10 most remote and exciting destinations to fly to in a private jet With Roland Dangerfield of Sentinel Aviation

Tswalu, South Africa (FATW). Sublimely remote, the approach over miles and miles of the red sand dunes of the Kalahari hints as to the vast scale of the region, before touching down on the private runway surrounded by savannah. Privately owned jets can fly directly to Tswalu from London, and charters can either fly into Upington and transfer in Tswalu’s Agusta helicopter, or to Johannesburg or Cape Town before a transfer in a Pilatus PC12. Tswalu is the largest private reserve in South Africa, and here in this malaria-free wilderness, they are committed to working towards best practice in sustainability in conservation, community, commerce and culture. 

La Nava, Spain (LEIZ).  La Nava is one of the finest partridge shooting estates in Spain, with a private runway, and nothing is too much trouble for your hosts and their staff. The lodge has been purpose built to ensure that parties want for nothing: saunas, a fully equipped gym, swimming pools and beautifully appointed en-suite bedrooms make it hard to beat. The food and wine is superb and the house staff are very accommodating and quietly efficient.

Barra (BRR), Scotland. On a tiny island in the stunning Outer Hebrides, this airport requires a beach landing, and is for turbo prop aircraft only. The approach has superb views over to Skye and the smaller islands, and then the causeway between Eriskay and South Uist comes into view as you fly over the sand dunes to land on the beach. Flight times have to take the tide into consideration, as the runway is literally washed away once a day. Cars with their lights on in the car park provide pilots with added visibility on gloomy days, as the airport has no artificial lighting. 

Alta Airport, North Norway (ALF). If you want some of the finest Atlantic Salmon fishing in the world, the Alta river still produces a few fish over 50lb in weight in most years and is probably the best salmon fly-fishing river in the world to give you a chance of a leviathan. The airport has a spectacular approach over the mountains, dropping down into the Fjord for a circle before landing. 

Samedan, Switzerland (SMV). The local airport for St Moritz, this without a doubt tops all the skiing destinations for sheer adrenalin, excitement and beauty. Located in the Engadin Valley, the airport is extremely challenging to fly into, being surrounded by a mountainous region wherein the flight procedures and aircraft performances are very strongly affected by difficult topography, high winds and the thinness of the air at this altitude. The approach to and the departure from Samedan is limited to flight crews holding a special briefing and can only be made under “Visual Flying Rules”.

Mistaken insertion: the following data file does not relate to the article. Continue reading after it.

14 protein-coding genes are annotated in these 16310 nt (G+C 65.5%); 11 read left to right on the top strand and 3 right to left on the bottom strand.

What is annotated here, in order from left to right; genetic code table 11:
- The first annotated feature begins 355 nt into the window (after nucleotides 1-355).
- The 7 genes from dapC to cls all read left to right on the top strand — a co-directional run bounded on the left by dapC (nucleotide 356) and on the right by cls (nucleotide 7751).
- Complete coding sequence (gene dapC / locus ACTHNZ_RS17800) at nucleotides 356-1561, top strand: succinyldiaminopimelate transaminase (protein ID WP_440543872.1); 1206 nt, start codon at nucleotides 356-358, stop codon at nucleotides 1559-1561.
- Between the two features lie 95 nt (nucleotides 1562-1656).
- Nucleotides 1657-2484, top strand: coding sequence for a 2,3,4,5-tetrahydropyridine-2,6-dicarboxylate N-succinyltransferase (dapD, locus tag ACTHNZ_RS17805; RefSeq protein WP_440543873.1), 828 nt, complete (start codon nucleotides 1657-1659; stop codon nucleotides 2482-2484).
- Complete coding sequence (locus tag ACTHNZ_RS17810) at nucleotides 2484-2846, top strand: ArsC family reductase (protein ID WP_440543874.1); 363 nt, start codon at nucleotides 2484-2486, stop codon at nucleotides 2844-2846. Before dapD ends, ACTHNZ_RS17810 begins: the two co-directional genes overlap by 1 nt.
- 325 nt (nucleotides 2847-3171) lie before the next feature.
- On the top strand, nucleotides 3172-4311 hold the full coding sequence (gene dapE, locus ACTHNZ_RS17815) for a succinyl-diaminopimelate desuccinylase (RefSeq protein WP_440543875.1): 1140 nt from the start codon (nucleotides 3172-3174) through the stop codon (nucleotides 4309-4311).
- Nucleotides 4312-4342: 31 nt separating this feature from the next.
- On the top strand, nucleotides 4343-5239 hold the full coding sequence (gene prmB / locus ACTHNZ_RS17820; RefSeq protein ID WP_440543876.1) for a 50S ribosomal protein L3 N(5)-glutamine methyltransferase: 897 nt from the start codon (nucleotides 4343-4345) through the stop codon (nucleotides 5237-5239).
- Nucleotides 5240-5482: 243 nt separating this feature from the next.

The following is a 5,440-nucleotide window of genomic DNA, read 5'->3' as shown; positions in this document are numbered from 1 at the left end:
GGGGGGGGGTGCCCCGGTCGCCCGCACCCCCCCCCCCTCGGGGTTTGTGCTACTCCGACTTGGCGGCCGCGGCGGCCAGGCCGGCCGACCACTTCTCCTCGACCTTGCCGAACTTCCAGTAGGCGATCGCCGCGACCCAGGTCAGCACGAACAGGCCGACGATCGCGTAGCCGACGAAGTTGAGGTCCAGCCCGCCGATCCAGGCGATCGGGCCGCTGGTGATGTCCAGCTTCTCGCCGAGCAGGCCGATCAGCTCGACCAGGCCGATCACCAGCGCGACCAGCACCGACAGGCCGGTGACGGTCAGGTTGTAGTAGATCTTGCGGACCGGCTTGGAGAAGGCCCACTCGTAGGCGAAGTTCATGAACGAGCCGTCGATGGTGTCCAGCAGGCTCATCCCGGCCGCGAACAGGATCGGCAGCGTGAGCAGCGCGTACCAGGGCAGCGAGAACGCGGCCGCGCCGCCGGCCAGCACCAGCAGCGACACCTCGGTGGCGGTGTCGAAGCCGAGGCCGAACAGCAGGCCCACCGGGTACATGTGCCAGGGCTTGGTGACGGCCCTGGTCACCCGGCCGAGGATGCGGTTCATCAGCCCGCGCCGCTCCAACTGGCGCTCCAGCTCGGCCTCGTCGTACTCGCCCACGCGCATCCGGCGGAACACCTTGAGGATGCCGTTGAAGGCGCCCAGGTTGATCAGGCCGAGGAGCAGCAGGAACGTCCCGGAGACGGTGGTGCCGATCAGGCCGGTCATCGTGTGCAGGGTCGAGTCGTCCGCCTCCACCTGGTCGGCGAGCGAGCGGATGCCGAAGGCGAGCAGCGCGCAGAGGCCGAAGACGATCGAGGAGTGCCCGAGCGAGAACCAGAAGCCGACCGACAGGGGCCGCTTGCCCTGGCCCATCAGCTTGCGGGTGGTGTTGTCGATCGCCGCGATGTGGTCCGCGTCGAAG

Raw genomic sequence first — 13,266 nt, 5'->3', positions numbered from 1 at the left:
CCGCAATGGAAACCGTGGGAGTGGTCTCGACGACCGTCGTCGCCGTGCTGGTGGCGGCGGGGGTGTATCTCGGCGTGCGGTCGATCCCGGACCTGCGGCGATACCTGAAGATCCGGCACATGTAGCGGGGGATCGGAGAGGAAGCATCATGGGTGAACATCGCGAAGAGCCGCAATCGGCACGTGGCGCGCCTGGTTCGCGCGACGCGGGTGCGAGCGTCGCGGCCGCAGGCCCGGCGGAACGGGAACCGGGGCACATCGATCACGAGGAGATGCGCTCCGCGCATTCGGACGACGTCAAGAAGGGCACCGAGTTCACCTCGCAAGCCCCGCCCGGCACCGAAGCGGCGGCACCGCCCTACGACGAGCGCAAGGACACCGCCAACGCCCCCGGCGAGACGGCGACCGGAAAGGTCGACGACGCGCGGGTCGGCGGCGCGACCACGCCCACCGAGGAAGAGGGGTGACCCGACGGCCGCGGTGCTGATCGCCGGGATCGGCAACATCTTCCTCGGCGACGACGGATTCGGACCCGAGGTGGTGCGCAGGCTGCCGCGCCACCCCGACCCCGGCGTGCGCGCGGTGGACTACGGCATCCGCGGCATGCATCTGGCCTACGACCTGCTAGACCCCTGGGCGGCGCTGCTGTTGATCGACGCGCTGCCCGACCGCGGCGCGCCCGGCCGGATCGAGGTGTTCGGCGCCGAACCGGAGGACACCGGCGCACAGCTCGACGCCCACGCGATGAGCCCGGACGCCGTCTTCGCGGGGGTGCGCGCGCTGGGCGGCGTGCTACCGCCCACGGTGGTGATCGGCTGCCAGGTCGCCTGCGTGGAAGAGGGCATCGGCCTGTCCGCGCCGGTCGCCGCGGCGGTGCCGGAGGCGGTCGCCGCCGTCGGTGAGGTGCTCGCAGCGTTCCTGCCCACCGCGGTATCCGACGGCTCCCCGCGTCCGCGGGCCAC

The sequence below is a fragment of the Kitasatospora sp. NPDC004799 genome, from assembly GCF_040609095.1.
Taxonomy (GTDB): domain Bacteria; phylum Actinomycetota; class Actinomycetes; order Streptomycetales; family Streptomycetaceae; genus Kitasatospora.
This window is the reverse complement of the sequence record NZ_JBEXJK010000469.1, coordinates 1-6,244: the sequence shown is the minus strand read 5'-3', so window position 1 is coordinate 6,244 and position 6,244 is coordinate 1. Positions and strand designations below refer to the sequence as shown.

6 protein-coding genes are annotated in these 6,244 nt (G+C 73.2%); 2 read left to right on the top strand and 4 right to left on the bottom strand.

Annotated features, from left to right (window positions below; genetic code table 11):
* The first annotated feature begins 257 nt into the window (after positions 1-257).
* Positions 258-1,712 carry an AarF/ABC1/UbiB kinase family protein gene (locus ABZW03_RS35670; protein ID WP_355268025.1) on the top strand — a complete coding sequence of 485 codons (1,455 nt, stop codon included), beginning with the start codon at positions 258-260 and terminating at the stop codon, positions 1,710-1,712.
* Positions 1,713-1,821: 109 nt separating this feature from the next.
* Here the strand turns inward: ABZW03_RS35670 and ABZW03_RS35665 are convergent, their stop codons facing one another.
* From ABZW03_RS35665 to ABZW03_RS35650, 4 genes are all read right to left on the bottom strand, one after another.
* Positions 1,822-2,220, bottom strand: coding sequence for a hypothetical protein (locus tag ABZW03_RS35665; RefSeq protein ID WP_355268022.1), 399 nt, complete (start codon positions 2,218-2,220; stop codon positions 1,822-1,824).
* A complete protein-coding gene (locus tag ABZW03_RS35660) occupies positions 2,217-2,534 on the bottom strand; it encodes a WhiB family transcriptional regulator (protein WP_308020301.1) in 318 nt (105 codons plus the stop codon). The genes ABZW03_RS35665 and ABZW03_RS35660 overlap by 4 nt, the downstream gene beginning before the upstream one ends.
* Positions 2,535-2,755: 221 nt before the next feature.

Reykjavik, Iceland (RKV).  Flying across the spectacular volcanic landscape, the descent into Reykjavik city is amongst mountainous terrain with frequent unpredictable winds and the sea at the end of the short runway. 

Ulaanbaatar, Mongolia (UBN).  Flying in over a spectacular landscape of hills and mountains, as you approach the airport you can see how remote it is and instead of houses and farms you see hundreds of tiny little yurts. The airport faces frequent closures because of strong winds, sand or snow storms and on departure in the summer, being “hot and high” a flight back to London will see a business jet use almost all of the runway for take off.

Aspen, Colorado (ASE). Extremely challenging to fly into, Aspen is arguably one of the toughest airports to land in the world. There's a lot of surrounding terrain, variable winds, and it's a one-way in, one-way out airport requiring a swift descent at high altitude. Wedged between two mountains, you land one direction and then turn around and take-off the opposite direction.

St Maarten, Caribbean (SXM). The airport has very low-altitude flyover landing approaches because one end of its runway is extremely close to the shore and Maho Beach, resulting in aircraft flying over the beach at altitudes of less than 30m above ground level, much to the thrill of the sunbathers. From here it’s a short hop to St Barths.

Innsbruck, Austria (INN). Innsbruck Airport is well known for having a difficult approach due to the surrounding terrain and currents, prohibiting certain aircraft types from operating at the airport. It is a Category C airport, an airport with special difficulties requiring pilots to have specific training before using it. Popular with skiers who enjoy the stunning views of snowy mountains on the way in and out, the summer approach into Innsbruck is equally spectacular with a long visual approach down the Valley from the West in bright sunshine and green alpine pastures with the high walls of the mountains to the left and right of you.